Yet when I click on the Facebook profiles of old acquaintances or former colleagues, I read bios that specify that these young women are currently ‘wives, mothers, daughters, sisters and friends’. These descriptions suggest to me that they see themselves primarily through their relationships with other people – and I can’t help but see more obligations. Don’t get me wrong, I hope I am good at being all of those things on that list, but I don’t think I can do any of those things well without putting my own personal growth first.
As women, we’re expected to self-sacrifice. Our passions are expected to be in complete alignment with the goals and aims of our loved ones. Their achievements are our achievements. I guess it makes sense: we were never supposed to be here, out in the world, participating in public life. Women have traditionally been providing the relief and support for men to achieve their dreams. We provided the relief by looking pretty, and we provided support by ironing their clothes and making their food, keeping their houses clean and raising their children. And we were taught that this was our natural calling, and that we should like it. But second-wave feminism shattered those notions, and now women are out in the world. It’s taken a century – a very short amount of time in the grand scheme of things – for us to attain an education, find jobs and travel freely. But even though we’re out of the home and into the public sphere, there’s still this expectation that we must bend over backwards to accommodate everyone else – to put our own priorities on the back burner – just because.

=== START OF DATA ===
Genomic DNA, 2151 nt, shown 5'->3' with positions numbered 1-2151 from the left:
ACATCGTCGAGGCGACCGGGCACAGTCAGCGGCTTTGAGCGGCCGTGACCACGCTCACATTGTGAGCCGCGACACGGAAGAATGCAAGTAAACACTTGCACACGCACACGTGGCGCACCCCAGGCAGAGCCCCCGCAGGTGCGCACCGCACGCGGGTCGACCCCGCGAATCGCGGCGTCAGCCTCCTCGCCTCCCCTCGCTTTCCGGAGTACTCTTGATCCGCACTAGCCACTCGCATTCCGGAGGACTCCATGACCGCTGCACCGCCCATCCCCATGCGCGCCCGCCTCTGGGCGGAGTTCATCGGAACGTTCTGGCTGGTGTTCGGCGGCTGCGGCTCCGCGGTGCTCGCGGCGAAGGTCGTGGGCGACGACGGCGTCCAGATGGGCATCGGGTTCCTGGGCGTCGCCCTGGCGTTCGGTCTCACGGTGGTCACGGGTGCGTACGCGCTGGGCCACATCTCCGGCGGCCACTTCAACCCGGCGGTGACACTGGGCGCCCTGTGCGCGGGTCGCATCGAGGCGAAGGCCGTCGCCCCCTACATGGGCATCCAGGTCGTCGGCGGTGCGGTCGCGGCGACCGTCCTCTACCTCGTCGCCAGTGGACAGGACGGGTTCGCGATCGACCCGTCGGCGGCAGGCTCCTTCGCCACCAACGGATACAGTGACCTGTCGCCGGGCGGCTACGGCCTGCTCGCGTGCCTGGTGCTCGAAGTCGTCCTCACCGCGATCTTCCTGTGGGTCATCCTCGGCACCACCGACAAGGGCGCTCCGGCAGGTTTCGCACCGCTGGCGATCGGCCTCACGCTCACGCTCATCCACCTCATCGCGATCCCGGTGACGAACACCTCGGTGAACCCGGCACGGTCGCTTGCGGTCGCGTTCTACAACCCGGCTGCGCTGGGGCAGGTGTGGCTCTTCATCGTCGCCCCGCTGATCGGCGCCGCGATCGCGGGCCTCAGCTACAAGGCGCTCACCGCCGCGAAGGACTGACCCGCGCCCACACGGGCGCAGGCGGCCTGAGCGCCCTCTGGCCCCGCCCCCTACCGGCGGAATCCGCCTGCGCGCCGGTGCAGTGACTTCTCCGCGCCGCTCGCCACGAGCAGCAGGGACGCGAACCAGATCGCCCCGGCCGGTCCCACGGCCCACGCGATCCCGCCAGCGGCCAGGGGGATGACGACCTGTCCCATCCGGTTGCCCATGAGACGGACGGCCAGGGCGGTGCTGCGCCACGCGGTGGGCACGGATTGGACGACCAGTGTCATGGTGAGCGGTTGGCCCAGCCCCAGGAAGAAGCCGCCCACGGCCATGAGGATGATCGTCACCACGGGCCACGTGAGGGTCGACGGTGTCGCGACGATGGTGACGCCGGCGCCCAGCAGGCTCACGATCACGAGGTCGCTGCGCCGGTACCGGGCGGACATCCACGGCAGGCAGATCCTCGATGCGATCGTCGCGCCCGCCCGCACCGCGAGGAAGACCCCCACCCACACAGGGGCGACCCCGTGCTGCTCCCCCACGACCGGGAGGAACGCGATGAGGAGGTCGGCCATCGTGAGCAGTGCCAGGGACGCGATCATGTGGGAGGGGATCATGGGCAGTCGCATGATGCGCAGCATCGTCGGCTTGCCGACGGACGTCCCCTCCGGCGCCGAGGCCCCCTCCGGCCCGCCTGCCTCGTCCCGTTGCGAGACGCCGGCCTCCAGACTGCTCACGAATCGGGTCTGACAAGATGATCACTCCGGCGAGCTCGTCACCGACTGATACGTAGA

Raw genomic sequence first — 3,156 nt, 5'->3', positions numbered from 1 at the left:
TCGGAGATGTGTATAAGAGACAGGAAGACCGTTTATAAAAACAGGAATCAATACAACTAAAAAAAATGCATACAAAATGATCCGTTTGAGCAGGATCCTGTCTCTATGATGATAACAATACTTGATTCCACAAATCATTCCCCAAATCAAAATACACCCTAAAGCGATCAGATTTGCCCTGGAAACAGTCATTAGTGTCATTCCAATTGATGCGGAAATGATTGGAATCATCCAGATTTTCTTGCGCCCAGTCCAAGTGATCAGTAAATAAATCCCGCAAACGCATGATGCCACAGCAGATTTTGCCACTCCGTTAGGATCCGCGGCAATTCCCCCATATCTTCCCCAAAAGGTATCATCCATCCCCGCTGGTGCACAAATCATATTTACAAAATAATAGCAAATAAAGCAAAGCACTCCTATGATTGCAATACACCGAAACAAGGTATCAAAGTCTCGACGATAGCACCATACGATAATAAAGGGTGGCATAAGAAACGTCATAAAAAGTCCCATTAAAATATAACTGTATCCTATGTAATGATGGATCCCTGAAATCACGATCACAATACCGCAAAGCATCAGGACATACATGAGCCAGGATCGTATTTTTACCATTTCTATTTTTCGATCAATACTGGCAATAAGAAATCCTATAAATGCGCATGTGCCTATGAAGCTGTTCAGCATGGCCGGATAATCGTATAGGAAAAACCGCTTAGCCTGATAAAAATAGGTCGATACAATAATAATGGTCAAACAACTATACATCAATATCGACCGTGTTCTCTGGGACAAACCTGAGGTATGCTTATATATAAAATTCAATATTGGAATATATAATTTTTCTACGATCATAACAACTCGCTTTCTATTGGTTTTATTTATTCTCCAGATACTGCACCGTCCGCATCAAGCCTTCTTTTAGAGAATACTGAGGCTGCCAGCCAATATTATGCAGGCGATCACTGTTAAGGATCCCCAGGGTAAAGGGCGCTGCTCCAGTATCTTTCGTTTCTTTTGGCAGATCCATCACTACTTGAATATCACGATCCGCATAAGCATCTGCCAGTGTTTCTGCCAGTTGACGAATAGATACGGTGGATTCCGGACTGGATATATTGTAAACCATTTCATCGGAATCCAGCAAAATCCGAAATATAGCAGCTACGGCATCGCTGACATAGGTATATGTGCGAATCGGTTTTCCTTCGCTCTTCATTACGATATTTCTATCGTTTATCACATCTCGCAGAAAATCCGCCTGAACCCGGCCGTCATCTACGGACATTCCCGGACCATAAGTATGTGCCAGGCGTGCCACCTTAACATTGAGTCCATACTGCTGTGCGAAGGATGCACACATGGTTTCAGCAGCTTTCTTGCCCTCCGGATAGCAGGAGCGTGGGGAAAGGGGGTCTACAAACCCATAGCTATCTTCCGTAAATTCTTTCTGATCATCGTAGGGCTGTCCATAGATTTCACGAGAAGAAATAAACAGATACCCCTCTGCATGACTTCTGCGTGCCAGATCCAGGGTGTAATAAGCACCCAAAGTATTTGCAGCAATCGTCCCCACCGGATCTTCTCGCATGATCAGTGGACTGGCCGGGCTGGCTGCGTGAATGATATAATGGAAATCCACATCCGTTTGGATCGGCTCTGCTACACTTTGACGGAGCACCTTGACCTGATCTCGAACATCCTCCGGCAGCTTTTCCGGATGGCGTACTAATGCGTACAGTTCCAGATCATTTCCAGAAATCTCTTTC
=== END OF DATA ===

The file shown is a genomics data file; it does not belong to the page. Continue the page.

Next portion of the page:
We all have our obligations in life, but we’re allowed to reassess them. I think feminism will have won when every single woman feels zero discomfort about relentlessly prioritizing her own needs and goals. These needs and goals will be different for every woman, and not necessarily anchored to her family or her career. For me, I needed to get my book out of my brain and onto a wad of paper, so I spent the best part of a decade doing so. People might not understand why you’re doing it, but you’ve got to carry on regardless. You’ve got to learn to say ‘no’. You owe it to the most important person in the world: you.